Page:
Myokonin: Saichi’s First Poems

Myokonin are people who typically were unworldly, lack formal education, and deeply pious, but whose spirituality came directly from the heart. The great Buddhist scholar D. T. Suzuki first introduced myokonin to the West through his writings.

Among them, Saichi Asahara (1850–1932) is particularly notable for thousands of poems he wrote expressing his Jodo Shinshu faith. A woodworker by trade in Japan, he used simple kana writing on wood shavings and scraps, later copying them to grade school notebooks.

Edatsu Teramoto (1898–1953) first met Saichi at his uncle Kenkyo Umeda’s temple Anrakuji in Shimane prefecture. He wrote about Saichi in the Japanese magazine Honi (issue November/December 1919), which published for the first time some of Saichi’s poems. Teramoto later met Suzuki in Hawaii in 1949 and in Los Angeles the following year, helping him interpret difficult to understand passages of Saichi’s poems.

(Following are poems first published in Honi, translated freely into English by Wayne Yokoyama, along with a Romanized version of Saichi’s original in Japanese.)

(1)

As for Saichi, his last moments over and done with,

his funeral over and done,

now he lives with Namu Ami dabutsu in this world

where Saichi becomes Amida

and Amida becomes Saichi.

 

Saichi wa rinju sunde soshiki sunde

Namu amidabutsu to kono yo ni wa oru

Saichi wa Amida nari Amida wa Saichi nari

 

(2)

When catching a cold,

cough comes out.

Saichi caught a cold

of Seeker and Dharma,

and cough of Nenbutsu

comes out again and again.

 

Kaze o hikeba seki ga deru

Saichi ga gohouki no kaze o hiki

Nenbutsu no seki ga deru deru

 

(3)

When awakening to Namu Ami dabutsu,

however often Namu and Amida,

or Seeker and Dharma meet,

they dance round and round,

round and round —

blowing me away.

 

Namuamidabu o shinzuru wa

Namu to Amida to

kihou ga yuku tabi mo

mawari mawari te

koko de torarete

 

(4)

I still don’t know Land of Bliss.

Where’s Land of Bliss?

Why that’s impossible, you take the cake,

not knowing Land of Bliss,

you’re pretty dumb.

Land of Bliss is Namuamidabu

that’s Land of Bliss.

Humph, I see!

Well, well, ain’t that something,

ain’t that something.

 

Washi ya manda Gokuraku o shiran ga

Gokuraku wa doko kana.

Konna baka, odoriya,

manda gokuraku o shirankai

Daibun baka da no.

Gokuraku wa Namuamidabu ga,

Gokuraku da ya.

Hun, sou kai. Soriya soriya

arigatai no, arigatai

 

(5)

As for “Aint that something,”

Aint that something isn’t about Saichi.

Aint that something is Oyasama.

Oyasama means Namu Ami dabutsu,

saving Saichi, I’m blown away.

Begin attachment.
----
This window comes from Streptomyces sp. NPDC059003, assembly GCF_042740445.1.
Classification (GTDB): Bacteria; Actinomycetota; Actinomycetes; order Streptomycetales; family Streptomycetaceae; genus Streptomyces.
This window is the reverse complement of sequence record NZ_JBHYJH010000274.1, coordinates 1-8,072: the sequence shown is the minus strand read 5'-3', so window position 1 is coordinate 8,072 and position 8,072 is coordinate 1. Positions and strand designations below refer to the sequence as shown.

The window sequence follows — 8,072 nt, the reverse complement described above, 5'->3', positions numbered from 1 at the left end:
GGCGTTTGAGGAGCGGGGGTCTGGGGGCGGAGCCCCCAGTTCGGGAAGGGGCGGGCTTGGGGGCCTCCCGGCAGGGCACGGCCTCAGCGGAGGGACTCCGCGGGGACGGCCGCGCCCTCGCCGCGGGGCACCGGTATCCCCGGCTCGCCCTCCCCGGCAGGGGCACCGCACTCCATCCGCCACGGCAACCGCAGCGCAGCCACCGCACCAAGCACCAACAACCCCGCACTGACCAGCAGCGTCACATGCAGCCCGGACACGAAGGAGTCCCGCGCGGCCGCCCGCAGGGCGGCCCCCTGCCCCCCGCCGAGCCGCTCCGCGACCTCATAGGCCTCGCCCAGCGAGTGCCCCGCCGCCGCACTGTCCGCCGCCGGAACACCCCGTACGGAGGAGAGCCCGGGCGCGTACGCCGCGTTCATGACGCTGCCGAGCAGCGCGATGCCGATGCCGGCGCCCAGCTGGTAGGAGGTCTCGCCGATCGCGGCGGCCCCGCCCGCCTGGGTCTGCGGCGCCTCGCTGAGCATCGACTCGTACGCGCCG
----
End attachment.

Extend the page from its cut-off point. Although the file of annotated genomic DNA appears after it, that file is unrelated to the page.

Namu Ami dabutsu, Namu Ami dabutsu .

 

Arigatai. Arigatai no wa Saichi ja nai yo.

Arigatai no wa Oyasama de,

Oyasama to wa, Namu amidabutsu,

kore ni Saichi ga sukui torarete,

Namu amidabutsu, Namu amidabutsu

 

(6)

Your heart, my heart,

perfectly fits heart to heart,

making a Child who saves me.

Your kindness is more than I deserve,

filling my heart with joy.

Namu Ami dabutsu, Namu Ami dabutsu .

 

Anata [no] kokoro, watashi no kokoro.

Kokoro to kokoro kuiai de,

Dekita sono ko ni tasukerare.

Go-on ureshiya

Namu amidabutsu, Namu amidabutsu

 

(7)

Nanmandabutsu, Nanmandabutsu.

My dear, without asking me first,

camped in my heart,

taking this person,

this person filled with

deluded thoughts and attachments,

 epitomizing hardheartedness,

you kindly made me

Jewel of salvation of living beings,

you made me Namuamidabu.

 

Nanmandabutsu, Nanmandabutsu,

Anata watashi ni soudan nashi ni

washi no kokoro ni jin o tori,

ikana, mounen moujuu mo

jaken kiwamari nai washi o

shujo saido no tamamono ni

nashite kudasaru Namuamidabu ni

 

(8)

If Compassion didn’t find me,

I’d be falling, falling through darkness,

that moment

Namuamidabu shined light on me

and blew me away.

 

Moshimo ojihi ga nai nara ba

Watashi ya yami yami ochiru no ni

Namuamidabu ni terashi torarete

 

(9)

From bounty of

tears of sorrow and tears of joy

from the floating world

you served a feast,

feast of Namu Ami dabutsu,

through this meal you raised me.

Namu Ami dabutsu, Namu Ami dabutsu .

 

Ukiyo kara

zangi kangi no hyakumi

onzeki hyakumi onzeki

Namu amidabutsu watashiya

anata ni yashinaware

Namu amidabutsu, Namu amidabutsu

 

(10)

You ensured me safe passage home

from the floating world.

Your kindness is more than I deserve,

filling my heart with joy.

Namu Ami dabutsu , Namu Ami dabutsu .

 

Kunigae o sasete kudasaru

Ukiyo kara

Go-on ureshiya

Namu amidabutsu, Namu amidabutsu

 

(11)

Hey, Saichi, you are so miserable.

Miserable I am,

but I see sparkles,

I see sparkles.

I’m miserable, this hardhearted fool.

Yeah, miserable, that’s what I am, miserable.

Namu Ami dabutsu, Namu Ami dabutsu

 

Saichiya, asamashii. Asamashii no ga,

chira chira mieru, mieru.

Asamashii, jaken mono.

Asamashii, asamashii,

Namu amidabutsu, Namu amidabutsu

 

(12)

Hey, Saichi,

still seeing sparkles of Compassion,

are ya?

I see ’em, I see ’em,

I’m seeing ’em from inside Compassion.

Namu Ami dabutsu, Namu Ami dabutsu

 

Saichi ya, o-jihi ga

Chira chira mieru

Mieru, mieru

o-jihi no naka de miru

Namu amidabutsu, Namu amidabutsu

 

(13)

I told that Child not to go out,